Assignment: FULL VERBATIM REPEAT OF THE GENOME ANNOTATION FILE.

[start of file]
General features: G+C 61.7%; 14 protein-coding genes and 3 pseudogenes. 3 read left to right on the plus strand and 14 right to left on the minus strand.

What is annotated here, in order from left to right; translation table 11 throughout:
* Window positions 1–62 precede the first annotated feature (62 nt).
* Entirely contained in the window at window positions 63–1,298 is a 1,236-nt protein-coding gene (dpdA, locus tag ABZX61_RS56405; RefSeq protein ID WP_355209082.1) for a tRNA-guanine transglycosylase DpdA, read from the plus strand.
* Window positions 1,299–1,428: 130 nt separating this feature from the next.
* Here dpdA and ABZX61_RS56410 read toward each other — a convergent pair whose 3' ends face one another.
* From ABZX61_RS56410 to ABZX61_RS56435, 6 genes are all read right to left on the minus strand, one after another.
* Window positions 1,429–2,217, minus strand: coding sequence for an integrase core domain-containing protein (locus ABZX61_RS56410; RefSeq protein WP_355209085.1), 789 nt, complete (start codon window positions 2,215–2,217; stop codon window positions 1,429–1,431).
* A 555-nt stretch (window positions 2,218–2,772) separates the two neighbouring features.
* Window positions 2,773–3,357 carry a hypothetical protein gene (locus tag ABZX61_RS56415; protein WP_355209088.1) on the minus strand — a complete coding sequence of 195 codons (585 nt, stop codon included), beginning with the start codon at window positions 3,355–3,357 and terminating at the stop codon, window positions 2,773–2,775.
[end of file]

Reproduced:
General features: G+C 61.7%; 14 protein-coding genes and 3 pseudogenes. 3 read left to right on the plus strand and 14 right to left on the minus strand.

What is annotated here, in order from left to right; translation table 11 throughout:
* Window positions 1–62 precede the first annotated feature (62 nt).
* Entirely contained in the window at window positions 63–1,298 is a 1,236-nt protein-coding gene (dpdA, locus tag ABZX61_RS56405; RefSeq protein ID WP_355209082.1) for a tRNA-guanine transglycosylase DpdA, read from the plus strand.
* Window positions 1,299–1,428: 130 nt separating this feature from the next.
* Here dpdA and ABZX61_RS56410 read toward each other — a convergent pair whose 3' ends face one another.
* From ABZX61_RS56410 to ABZX61_RS56435, 6 genes are all read right to left on the minus strand, one after another.
* Window positions 1,429–2,217, minus strand: coding sequence for an integrase core domain-containing protein (locus ABZX61_RS56410; RefSeq protein WP_355209085.1), 789 nt, complete (start codon window positions 2,215–2,217; stop codon window positions 1,429–1,431).
* A 555-nt stretch (window positions 2,218–2,772) separates the two neighbouring features.
* Window positions 2,773–3,357 carry a hypothetical protein gene (locus tag ABZX61_RS56415; protein WP_355209088.1) on the minus strand — a complete coding sequence of 195 codons (585 nt, stop codon included), beginning with the start codon at window positions 3,355–3,357 and terminating at the stop codon, window positions 2,773–2,775.